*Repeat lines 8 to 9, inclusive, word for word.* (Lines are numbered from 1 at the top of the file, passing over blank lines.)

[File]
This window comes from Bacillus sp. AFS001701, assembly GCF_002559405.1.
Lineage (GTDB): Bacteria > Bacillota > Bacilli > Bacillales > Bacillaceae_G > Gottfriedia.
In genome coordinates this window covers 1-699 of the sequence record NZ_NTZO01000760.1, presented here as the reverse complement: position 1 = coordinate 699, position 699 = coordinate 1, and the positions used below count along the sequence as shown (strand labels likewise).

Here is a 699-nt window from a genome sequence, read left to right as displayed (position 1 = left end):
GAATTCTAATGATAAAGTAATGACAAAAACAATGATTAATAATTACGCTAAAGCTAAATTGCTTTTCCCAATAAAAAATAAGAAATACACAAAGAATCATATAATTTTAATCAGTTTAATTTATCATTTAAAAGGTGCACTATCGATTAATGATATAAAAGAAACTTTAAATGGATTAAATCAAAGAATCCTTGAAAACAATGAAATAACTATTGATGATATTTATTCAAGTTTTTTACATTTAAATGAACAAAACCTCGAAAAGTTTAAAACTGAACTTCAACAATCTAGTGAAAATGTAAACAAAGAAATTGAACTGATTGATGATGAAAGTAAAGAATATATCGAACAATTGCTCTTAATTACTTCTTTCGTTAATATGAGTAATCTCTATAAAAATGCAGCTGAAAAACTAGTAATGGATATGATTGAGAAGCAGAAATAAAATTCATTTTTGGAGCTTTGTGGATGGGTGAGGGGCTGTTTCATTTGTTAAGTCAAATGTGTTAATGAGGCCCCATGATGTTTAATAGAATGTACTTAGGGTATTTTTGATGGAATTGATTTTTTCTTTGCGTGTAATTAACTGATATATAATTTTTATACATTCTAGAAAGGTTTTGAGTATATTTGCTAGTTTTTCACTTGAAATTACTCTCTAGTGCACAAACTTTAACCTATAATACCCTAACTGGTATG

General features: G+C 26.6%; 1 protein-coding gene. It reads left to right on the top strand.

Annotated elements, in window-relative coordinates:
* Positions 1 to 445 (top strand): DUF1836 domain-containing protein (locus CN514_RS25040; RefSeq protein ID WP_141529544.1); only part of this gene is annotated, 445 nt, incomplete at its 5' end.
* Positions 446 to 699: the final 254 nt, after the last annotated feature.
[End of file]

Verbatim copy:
* Positions 1 to 445 (top strand): DUF1836 domain-containing protein (locus CN514_RS25040; RefSeq protein ID WP_141529544.1); only part of this gene is annotated, 445 nt, incomplete at its 5' end.
* Positions 446 to 699: the final 254 nt, after the last annotated feature.